You’ll have to excuse me, because normally I write non-political travel articles, although occasionally I will write about some facet of travel which really gets up my craw (such as my pet bugbear – reclining seats in planes).
I am inspired to write this editorial simply because I am receiving notifications from many US States informing me which tourist facilities, primarily national parks and monuments, that have been closed down due to the US Congress Budget legislation deadlock that has effectively cut down many US Government services.
My understanding is that the supply of federal money has been stopped because of Republicans refusal to fund Obamacare, which would provide universal health care.
I live in Australia, and this tactic was tried in 1975 when the Senate here refused to pass supply and the then Prime Minister was sacked by the Governor-General, who is Queen Elizabeth II’s representative in Australia. Australia is a monarchy, which accepts the Queen as our head of State. Shortly after this event legislation was passed which prevented the Senate from blocking Supply. This means that Australia can still have a politic crisis, but the country as a whole still operates as the supply of money for government services is guaranteed.
What I don’t understand about the US political system is why would the members of any political party ruin their country’s ability to function, cease federal workers’ salaries, close much of the country and effectively make the US the laughing stock of the world over an absurd ideological position?
I have read many Americans comments following articles online discussing the reasons behind the decision to block the budget, and I am simply bewildered as to why Americans prefer their system to be controlled by profit-making, and often heartless, insurance companies rather than have a national health service where the primary duty is to provide universal health care that is not dependent on personal wealth?
Currently, about 35 countries provide universal health care in some form or another. We have it in Australia, and it is primarily funded by a percentage of our taxes being used specifically for health care. Additionally, we also have private health insurers who offer the customers a larger choice of services, such as elective surgery, but private health insurance is voluntary for those who wish to pay extra to be guaranteed a place in a private hospital should they need it.
I do not say that Australia has the world’s best universal health service, but it is pretty good and at least I know that if I have a medical emergency then I will receive good hospital care with decent follow up services. I don’t notice the cost as it is merely part of my taxes. The system is fair to everyone, and that is what I like about it.
If an American were to visit Australia and have a medical emergency, they would be looked after in our hospital system. If I go to America, I pay the very highest rate of travel insurance, simply because the cost of receiving medical attention in the US can be horrendous. I always purchase travel insurance when I travel overseas anyway, but travelling to the US does greatly increase the cost of my insurance.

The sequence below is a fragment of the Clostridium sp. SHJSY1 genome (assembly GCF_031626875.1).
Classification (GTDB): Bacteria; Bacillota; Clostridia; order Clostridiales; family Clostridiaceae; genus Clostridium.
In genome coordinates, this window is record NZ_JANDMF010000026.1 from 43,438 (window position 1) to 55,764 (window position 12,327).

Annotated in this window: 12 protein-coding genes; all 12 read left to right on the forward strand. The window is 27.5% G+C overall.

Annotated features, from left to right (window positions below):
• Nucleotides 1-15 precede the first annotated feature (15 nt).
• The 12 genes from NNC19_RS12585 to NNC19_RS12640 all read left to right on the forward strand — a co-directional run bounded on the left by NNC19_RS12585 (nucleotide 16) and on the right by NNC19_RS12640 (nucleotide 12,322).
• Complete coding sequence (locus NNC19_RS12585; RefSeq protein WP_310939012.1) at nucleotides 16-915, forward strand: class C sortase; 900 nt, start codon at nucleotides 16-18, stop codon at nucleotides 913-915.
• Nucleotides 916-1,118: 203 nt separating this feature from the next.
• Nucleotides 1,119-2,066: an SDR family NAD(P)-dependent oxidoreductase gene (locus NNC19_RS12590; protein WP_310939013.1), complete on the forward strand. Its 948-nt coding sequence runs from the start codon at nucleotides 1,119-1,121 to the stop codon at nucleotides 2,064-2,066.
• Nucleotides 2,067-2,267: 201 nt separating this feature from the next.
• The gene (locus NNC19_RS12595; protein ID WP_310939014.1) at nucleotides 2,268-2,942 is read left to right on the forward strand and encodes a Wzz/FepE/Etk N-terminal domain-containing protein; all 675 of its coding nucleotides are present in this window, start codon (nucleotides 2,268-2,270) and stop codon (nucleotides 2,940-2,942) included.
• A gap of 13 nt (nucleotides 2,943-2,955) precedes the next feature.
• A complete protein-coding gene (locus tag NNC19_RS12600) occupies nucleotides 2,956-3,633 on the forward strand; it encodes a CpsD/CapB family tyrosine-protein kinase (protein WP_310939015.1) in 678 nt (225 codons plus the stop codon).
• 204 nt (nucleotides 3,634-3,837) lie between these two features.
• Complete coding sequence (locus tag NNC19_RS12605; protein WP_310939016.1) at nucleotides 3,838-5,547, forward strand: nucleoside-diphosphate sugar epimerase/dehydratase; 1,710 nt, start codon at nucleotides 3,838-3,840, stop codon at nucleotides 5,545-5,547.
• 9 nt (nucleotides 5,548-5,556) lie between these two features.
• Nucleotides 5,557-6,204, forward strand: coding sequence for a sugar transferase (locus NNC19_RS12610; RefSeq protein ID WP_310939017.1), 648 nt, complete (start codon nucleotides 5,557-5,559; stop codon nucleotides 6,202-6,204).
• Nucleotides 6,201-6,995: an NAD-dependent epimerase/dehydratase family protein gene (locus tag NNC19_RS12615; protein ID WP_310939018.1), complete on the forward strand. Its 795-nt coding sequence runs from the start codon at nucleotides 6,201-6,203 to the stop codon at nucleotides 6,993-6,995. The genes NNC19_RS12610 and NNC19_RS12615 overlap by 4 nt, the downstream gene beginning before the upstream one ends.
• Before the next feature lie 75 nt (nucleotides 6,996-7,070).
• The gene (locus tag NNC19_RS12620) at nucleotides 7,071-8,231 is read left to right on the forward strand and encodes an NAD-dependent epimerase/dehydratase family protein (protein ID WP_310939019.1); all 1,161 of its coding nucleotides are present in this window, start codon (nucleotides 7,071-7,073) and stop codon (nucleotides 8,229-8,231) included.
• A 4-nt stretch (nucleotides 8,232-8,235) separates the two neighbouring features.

Practically every country in Europe has a universal health service, as do countries in Asia, North America (Canada), Latin and South America, Oceania and the Middle East. Most first world countries have some form of universal health service, and the US joins most third world countries in not offering its citizens a genuine universal health service.
The two things which most puzzle me about the US are attitudes regarding the introduction of a fair, equitable and affordable universal health service, and the absolutely crazy opposition to reasonable gun control. Americans often refer to themselves as the `Land of the free’. There’s not much “Free” about the place, unless you think that the right to gun down masses of innocent people is somehow a legitimate display of personal liberty.
There’s no “personal freedom” to be ill and out of work, thus have no health insurance, and expect even a modicum of reasonable medical care. There’s nothing “free” about eating at a restaurant, catching a cab, staying at a hotel when you have to keep peeling off wads of dollar bills in order to tip workers whose hourly pay rate is so low you feel both embarrassed and ashamed for them.
Most First World countries allow their citizens to enjoy a universal funded health system, reasonable minimum wages which allows for a comfortable life style, minimum holiday periods which allow adequate time for recreation and reasonable gun control legislation. The United States is a great country, and the citizens are genuinely decent people, they just have some bizarre ideas that would not be mainstream anywhere else.
For instance, despite its power, the United States has an inward looking society which has little understanding, nor interest, in the world beyond its borders.
Their most popular sports of baseball, gridiron and basketball, with the exception of basketball, are generally ignored by the rest of the world. Whilst the world’s most popular sport of soccer is played in the US, it has little impact. Similarly, motor sport in the US is huge, but Nascar is a local series, and there is little interest in the world’s most popular motor sport, which is F1.
The citizens of the United States seem to prefer to remain insular, and whilst they are entitled to their beliefs, the fact that a particular party can almost destroy a nation’s economy because of an unreasonable and insane political belief to deny citizens the basic right to unbiased and reliable health care is, quite simply, bizarre.